Since late September, the Museum of Contemporary Art San Diego, the San Diego Museum of Art and the Timken Museum of Art have been engaged in a three-museum hang of American art in the collections of the three museums. Titled “Behold, America,” the exhibition could come across as a bit gimmicky: The Timken is a small museo-temple stuffed with mostly Old Masters, SDMA’s collection strength is also Old Masters and the best of MCASD’s collection doesn’t have much to do with its Americanness.
Turns out the three-venue exhibition worked just fine. This is partly because curators at the three institutions created smart groupings of works (especially at the Timken), but it’s substantially because the exhibition is a chance for MCASD to show off its excellent, too-little-seen collection. (MCASD lacks permanent collection galleries, which effectively prevents the quality of its holdings from being better known.)
But it’s also because San Diego is a border city, American by geography and unusually culturally diverse by, well, that same geography. I visited “Behold America” a few days after the 2012 election, the election in which Hispanic voters overwhelmingly voted Democratic became an important, often decisive bloc: The Pew Hispanic Center reported that Latinos voted for Barack Obama by a 44-point margin. Latinos were important, often decisive contributors to Democratic victories in many down-ballot races too.
Throughout the exhibition(s) I saw artwork that reminded me of the election and the campaign. With the results of that election taking full effect this week, I thought I’d share a few favorites over the next day or two.
Artist Unida Takashawa’s experience of the piece was substantially the same as mine (even though I should have known what the piece ‘does’ because I featured it here in September, 2011).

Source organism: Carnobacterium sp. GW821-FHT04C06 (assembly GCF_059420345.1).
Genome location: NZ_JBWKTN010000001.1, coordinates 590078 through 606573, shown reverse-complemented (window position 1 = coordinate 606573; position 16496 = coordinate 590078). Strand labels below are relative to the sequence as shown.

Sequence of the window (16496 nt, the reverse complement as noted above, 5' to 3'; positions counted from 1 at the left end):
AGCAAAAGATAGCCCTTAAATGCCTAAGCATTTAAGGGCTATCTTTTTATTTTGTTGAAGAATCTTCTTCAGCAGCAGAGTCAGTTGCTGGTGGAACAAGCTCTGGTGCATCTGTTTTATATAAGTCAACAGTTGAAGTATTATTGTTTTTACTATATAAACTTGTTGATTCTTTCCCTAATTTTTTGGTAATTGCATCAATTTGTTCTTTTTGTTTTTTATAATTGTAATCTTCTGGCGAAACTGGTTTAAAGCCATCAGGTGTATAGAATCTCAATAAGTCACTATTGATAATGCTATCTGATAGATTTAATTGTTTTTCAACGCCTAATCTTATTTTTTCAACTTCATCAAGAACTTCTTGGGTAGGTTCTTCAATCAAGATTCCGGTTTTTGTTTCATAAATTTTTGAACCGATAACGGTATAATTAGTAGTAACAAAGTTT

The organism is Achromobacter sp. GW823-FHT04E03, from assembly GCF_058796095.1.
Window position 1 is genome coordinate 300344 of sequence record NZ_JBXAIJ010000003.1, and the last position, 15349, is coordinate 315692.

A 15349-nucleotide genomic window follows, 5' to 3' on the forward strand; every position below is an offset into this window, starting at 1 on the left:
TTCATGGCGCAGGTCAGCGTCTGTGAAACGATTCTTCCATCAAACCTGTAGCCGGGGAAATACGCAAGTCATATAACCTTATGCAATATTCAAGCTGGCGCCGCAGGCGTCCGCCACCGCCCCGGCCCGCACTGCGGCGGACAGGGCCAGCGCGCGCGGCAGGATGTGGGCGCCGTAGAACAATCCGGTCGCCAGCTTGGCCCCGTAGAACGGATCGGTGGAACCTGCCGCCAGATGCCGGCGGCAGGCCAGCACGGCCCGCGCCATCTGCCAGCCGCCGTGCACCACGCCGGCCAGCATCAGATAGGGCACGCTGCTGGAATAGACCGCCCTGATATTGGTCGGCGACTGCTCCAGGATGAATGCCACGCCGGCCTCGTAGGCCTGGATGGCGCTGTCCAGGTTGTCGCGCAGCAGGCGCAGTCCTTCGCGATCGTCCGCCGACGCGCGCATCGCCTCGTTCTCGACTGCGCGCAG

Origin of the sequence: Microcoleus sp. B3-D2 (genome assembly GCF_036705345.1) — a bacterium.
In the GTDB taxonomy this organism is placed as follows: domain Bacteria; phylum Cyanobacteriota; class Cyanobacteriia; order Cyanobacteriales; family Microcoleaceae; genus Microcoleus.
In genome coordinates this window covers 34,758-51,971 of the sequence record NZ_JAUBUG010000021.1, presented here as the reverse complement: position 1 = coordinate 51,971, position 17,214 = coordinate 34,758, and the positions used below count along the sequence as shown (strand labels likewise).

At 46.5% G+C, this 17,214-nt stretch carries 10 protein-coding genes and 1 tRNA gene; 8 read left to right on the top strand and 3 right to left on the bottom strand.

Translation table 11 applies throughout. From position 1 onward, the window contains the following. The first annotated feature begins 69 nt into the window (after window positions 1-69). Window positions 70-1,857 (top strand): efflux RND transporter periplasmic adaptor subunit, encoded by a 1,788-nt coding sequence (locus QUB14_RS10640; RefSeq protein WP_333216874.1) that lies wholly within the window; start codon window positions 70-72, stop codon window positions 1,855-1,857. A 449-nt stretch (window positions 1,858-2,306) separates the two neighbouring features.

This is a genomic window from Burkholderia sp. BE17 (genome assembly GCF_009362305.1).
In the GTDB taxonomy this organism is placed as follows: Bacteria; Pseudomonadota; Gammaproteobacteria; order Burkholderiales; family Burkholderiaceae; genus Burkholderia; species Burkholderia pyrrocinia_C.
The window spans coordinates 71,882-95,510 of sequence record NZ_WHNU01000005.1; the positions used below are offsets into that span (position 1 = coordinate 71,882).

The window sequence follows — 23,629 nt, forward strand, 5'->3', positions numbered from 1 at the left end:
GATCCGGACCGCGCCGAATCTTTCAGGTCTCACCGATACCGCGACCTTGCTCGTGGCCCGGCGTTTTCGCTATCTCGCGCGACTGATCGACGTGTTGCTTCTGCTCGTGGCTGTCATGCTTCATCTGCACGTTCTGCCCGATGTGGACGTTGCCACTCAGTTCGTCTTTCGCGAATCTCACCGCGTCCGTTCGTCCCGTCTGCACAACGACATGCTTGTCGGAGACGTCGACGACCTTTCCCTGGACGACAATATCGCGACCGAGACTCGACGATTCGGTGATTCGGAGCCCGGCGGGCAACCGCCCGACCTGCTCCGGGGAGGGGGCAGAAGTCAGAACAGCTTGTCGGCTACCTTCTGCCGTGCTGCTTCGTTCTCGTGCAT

Instant House reminds me of the way so many conservatives experienced the election: Unaware of what was going on outside their self-created awareness. I thought of Karl Rove’s infamous ‘don’t call Ohio yet!’ command-cum-meltdown on Fox News, of the way a clear pro-Obama tide was clear even as the self-contained Republican media insisted that Mitt Romney would win. (Obama became the first presidential candidate since Dwight Eisenhower to win twice with over 51 percent of the vote.) Something about the way conservatives have built a self-interested bubble for themselves — from the gated communities that keep them from seeing or knowing how the rest of America lives (Zoe Strauss photographed the gated community in which Romney gave his infamous ‘47% rant’ at a fundraiser, more via Slate) to the media outlets they’ve built that allow them to hear dogma rather than data-driven facts — has created an especially polarized America, on in which it’s possible for conservatives to see and hear only what you want to see and hear. Acconci’s piece may specifically reference the Cold War, but there’s something there for today, too.
A drawing for the piece is in the collection of the Museum of Modern Art.